else if ( u8g.getMode() == U8G_MODE_BW )
    u8g.setColorIndex(1);         // pixel on
  

  // Start serial comm with xbee
  Serial.begin(9600);   
}

void loop() 
{
  // picture loop
  u8g.firstPage();  
  do 
  {
    draw();
  } 
  while( u8g.nextPage() );
  
  //Read analog values
  for (int count=0;count<2;count++)
  {
    int b1 = analogRead(count);
    b1 =  map(b1, 0, 1023, 0, 255);
    constrain(b1, 0, 255);
    controlArray[count] = b1;
  }

  //SEND DATA PACKAGE
  Serial.write("<");
  
  for (int count=0;count<2;count++) 
   {
     if(count<2)
     {
       Serial.write(",");       
     }
   Serial.write(controlArray[count]);
   
   }
  
  Serial.write(">");   
  
delay(500);  //Wait for receiver to 
}

it is sending packets like: <,255,255>
This seems to work fine!

Receiver code:

//Receiver

//SOFTWARE SERIAL
#include <SoftwareSerial.h>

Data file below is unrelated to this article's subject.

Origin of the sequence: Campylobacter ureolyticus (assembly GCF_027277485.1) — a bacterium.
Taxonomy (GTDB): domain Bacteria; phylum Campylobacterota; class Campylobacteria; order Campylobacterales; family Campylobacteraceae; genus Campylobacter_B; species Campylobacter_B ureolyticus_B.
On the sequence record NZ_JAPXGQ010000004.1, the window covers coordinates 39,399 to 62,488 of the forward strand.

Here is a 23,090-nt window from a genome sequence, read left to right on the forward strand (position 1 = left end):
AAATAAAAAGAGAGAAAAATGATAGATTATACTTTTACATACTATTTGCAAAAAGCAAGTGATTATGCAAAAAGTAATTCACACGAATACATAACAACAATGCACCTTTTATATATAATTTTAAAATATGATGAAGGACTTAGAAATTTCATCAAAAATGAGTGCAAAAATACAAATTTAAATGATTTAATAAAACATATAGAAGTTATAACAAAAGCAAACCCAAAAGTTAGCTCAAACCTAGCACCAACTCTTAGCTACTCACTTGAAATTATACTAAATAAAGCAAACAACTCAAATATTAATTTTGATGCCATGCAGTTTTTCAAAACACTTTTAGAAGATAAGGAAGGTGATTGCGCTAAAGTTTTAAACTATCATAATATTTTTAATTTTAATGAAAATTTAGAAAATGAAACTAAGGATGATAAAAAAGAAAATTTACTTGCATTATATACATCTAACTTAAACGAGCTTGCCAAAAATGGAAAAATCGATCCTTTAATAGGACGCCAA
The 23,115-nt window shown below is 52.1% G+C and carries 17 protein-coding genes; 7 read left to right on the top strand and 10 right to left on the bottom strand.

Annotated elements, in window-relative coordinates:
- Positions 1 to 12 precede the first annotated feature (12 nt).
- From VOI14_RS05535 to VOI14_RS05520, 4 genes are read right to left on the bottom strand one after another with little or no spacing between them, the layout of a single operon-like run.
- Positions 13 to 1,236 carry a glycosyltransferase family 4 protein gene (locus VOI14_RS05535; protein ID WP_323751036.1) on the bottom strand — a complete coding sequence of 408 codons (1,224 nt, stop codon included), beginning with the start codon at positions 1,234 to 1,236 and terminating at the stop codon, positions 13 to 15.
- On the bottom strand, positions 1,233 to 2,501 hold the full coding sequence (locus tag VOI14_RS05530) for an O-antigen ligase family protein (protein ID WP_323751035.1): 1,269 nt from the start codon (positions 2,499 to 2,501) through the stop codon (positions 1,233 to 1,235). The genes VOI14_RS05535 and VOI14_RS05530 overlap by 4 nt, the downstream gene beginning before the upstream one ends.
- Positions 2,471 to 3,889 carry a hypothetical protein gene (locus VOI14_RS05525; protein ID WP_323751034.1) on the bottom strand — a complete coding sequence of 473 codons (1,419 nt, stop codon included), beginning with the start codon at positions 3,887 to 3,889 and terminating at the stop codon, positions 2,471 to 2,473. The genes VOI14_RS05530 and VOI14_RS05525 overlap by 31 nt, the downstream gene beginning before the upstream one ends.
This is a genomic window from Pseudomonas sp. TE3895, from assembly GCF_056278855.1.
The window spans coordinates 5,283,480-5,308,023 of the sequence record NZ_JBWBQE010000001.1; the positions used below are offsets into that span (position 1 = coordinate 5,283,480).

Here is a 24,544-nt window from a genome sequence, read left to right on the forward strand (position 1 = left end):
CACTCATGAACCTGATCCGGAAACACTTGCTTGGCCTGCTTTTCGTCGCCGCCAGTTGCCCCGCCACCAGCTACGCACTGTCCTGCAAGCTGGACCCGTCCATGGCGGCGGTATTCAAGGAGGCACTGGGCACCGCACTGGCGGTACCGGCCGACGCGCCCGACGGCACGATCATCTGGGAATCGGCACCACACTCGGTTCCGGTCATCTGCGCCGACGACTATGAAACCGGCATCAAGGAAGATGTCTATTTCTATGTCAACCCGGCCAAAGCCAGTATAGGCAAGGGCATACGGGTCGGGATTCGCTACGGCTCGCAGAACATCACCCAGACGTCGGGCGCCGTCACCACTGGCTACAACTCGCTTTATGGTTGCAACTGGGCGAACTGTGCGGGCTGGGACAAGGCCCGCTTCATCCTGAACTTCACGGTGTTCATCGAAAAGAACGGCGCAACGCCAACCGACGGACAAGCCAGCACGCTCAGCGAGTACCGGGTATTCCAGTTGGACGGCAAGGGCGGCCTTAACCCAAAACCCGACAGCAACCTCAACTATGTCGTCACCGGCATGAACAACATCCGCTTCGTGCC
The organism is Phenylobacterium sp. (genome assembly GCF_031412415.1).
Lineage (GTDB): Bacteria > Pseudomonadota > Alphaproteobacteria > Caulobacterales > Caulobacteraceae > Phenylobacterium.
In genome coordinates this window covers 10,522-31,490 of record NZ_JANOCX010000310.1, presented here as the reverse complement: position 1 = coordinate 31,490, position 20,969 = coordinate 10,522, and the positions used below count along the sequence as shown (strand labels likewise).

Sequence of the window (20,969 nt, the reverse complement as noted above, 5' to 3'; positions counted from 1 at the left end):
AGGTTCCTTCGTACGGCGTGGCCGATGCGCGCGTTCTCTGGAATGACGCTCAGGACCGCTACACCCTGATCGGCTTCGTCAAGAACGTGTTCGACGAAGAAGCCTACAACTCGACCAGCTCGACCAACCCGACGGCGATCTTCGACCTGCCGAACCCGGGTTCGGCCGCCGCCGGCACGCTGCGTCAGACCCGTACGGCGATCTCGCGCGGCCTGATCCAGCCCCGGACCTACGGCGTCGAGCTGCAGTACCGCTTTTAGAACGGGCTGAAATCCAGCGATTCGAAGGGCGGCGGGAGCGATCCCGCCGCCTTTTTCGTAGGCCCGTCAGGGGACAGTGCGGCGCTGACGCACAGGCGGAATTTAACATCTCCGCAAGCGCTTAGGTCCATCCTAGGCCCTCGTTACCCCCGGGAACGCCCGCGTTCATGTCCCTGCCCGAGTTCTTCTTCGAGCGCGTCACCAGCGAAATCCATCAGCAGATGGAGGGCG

SoftwareSerial mySerial(10, 11); // RX, TX


int val = 0;


char inChar;
byte inByte;

char inData[10];  // 2 values

int index;

boolean started = false;
boolean ended = false;

int LED1 = 6;
int LED2 = 9;



void setup(void) 
{
  // Start serial comm with PC
  Serial.begin(19200);
  
  // Start serial comm with xbee 
  mySerial.begin(9600);
  
  //declare Led pins
  pinMode(LED1, OUTPUT);
  pinMode(LED2, OUTPUT);
  
  Serial.println("Setup done!");

  
}

void loop(void) 
{


  
  

if(mySerial.available() > 0);
  {

    
    inChar = mySerial.read();
	 if(inByte == '<')
	 {
	     started = true;
	     index = 0;    
	 }
	 else if(inByte == '>')
	 {
	     ended = true;             
	 }
	 else if(inByte == ',')
	 {
	     inData[index] = mySerial.read();
             index++;
         }
         
         else if(started && ended) // all bytes are in the array, let's do something!
         {
         

         for (int count=0;count<2;count++)
         {
            Serial.print(inData[count], DEC);
            Serial.print(",");
         }  
         
         
         analogWrite(LED1, inData[0]); 
         analogWrite(LED1, inData[1]);